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Investment Opportunities Continue in Biotech and Medical Devices

October 11, 2007

The stock market may be on a roller coaster of late, but for investors looking for quality venture capital opportunities in life sciences or medical device development, the ride still looks good, say biotechnology and venture lawyers at Miller Canfield.

According to the National Venture Capital Association, 68 venture capital firms raised $7.2 billion in the second quarter of 2007. “While that figure represents a decline in the number of funds, the dollar amount is up—a sign that the venture capital industry is healthy,” said Philip D. Torrence, venture and technology lawyer at Miller Canfield.

Here are a few trends the lawyers at Miller Canfield have observed, along with highlights of 22 venture capital transactions the firm was engaged in during the last quarter of 2006 and the first half of this year.

Of the 22 transactions, more than half were Series A Preferred financings and five were convertible debt financings. The median pre-money valuation was $2.5 million; and the average size was $1 million.

Increasingly, venture capital investors are funding portfolio companies in increments, based on reaching operational or developmental milestones. The approach enables investors to confirm a portfolio company’s predictions for future success.

The vast majority of transactions contained a 1x liquidation preference. Over half the transactions Miller Canfield was involved in provided investors with participating preferred stock that was not subject to a cap. So, in addition to the liquidation preference, investors are able to participate in any remaining proceeds on an “as-if converted to common” basis above the amounts designated as the liquidation preference.

In nearly half of the firm’s financings, portfolio companies agreed to annual dividend rates of 6-8%. Dividends typically were to be paid in cash or stock, and would accumulate if not declared and paid.

Almost 90% of the transactions provided for broad-based, anti-dilution protection.

This type of financing typically converts to preferred stock, or common stock if the portfolio company is sold prior to the next financing round. It’s a very good vehicle for early-stage investments, and can serve as a bridge between financing rounds. We’ve seen warrant coverage for the next issued series of preferred stock in the range of 15-30% of the principal amount of the convertible notes purchased in the convertible debt financing. In nearly three-quarters of the convertible debt financings we handled, convertible promissory notes were secured by a lien on the portfolio company’s assets.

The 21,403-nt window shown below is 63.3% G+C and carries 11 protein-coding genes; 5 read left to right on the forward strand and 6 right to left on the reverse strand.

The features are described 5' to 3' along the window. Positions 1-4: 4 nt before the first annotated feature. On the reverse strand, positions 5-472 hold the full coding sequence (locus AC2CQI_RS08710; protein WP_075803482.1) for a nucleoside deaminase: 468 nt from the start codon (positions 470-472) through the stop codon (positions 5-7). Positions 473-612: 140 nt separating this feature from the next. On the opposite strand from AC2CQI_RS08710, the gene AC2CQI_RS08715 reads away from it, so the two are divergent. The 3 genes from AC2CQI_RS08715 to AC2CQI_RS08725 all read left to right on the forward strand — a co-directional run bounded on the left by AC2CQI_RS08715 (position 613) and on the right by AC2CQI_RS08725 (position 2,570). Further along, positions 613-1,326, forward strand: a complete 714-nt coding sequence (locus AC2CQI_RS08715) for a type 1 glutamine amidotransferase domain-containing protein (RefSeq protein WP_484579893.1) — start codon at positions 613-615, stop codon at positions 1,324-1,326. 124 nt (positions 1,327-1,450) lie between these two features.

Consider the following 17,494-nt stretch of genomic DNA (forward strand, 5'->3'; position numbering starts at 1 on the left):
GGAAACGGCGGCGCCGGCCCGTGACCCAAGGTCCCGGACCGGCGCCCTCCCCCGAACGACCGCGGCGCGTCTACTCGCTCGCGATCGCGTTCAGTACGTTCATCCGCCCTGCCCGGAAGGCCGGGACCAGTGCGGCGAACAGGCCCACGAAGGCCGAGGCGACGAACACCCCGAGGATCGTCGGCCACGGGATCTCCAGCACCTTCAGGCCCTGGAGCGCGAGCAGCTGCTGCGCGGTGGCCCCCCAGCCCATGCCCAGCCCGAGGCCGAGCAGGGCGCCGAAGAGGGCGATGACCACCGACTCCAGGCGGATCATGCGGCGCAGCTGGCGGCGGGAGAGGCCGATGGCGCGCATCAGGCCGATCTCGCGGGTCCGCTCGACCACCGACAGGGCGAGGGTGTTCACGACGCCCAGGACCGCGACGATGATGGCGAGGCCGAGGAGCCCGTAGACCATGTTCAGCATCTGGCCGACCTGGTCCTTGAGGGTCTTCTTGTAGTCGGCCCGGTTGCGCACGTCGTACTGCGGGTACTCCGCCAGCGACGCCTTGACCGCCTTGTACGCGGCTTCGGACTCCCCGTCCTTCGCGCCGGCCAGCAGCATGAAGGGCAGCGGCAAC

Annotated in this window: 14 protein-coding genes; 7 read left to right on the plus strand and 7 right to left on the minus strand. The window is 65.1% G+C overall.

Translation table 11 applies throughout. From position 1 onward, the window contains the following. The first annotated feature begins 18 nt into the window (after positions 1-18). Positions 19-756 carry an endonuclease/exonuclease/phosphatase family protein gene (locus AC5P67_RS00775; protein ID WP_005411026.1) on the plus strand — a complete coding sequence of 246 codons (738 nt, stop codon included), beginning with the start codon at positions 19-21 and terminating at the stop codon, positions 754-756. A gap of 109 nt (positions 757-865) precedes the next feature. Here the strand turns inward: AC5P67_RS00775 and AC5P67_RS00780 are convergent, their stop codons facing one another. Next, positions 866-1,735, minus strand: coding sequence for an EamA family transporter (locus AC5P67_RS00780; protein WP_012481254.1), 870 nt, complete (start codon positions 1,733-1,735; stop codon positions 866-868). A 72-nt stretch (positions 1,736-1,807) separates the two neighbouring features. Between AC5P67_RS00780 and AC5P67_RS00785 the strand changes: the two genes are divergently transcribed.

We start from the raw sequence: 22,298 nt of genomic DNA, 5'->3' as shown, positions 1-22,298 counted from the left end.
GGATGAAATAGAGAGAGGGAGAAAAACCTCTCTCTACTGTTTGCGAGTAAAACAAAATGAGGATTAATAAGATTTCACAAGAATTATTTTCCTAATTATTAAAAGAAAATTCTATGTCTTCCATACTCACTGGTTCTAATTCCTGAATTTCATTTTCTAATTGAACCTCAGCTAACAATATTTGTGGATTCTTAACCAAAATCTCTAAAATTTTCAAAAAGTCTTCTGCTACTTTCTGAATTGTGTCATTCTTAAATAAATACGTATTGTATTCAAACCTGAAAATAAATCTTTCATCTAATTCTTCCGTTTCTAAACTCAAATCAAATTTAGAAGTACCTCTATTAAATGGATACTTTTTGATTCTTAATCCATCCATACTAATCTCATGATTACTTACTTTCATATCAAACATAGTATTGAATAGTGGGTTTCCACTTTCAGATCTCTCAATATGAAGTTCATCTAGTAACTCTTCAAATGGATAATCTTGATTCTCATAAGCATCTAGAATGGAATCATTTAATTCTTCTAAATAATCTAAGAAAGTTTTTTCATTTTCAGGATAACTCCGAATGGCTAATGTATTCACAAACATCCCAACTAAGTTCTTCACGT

These two innovative tools can help overcome the challenge of retaining management whose stock may be behind numerous rounds of liquidation preferences. In the cram-down, new investors may require all previous investors to participate in a new financing round or convert into common stock. If carried out successfully, this will benefit management and new investors by reducing the amount of liquidation preferences outstanding, and giving the remaining preferred stockholders greater control over the company. Likewise, the preferred stock option grant gives stock options to executives, allowing them to receive the same economic benefits available to the venture capital investors.

Venture capital investors are now requiring that the option pool be increased to handle up to three years of option grants. This approach shifts all dilution associated with the option pool to the founders and original investors, reducing the per-share price of the preferred stock for new investors.

The long path to liquidity—particularly in pharmaceutical companies—has led some venture capital investors to guarantee a liquidity event by requiring a portfolio company to repurchase a venture capital investor’s stock after a stated period of time (usually three to seven years). That mandatory redemption may raise financing issues, since banks view the obligation as a company debt. Furthermore, the ability of a portfolio company to redeem can be limited by state law, or the practical reality of generating sufficient funds to repurchase shares.

The law firm of Miller Canfield was established in Detroit in 1852 and employs more than 800 in offices in Michigan, Illinois, Massachusetts, Florida, New York, Canada and Poland.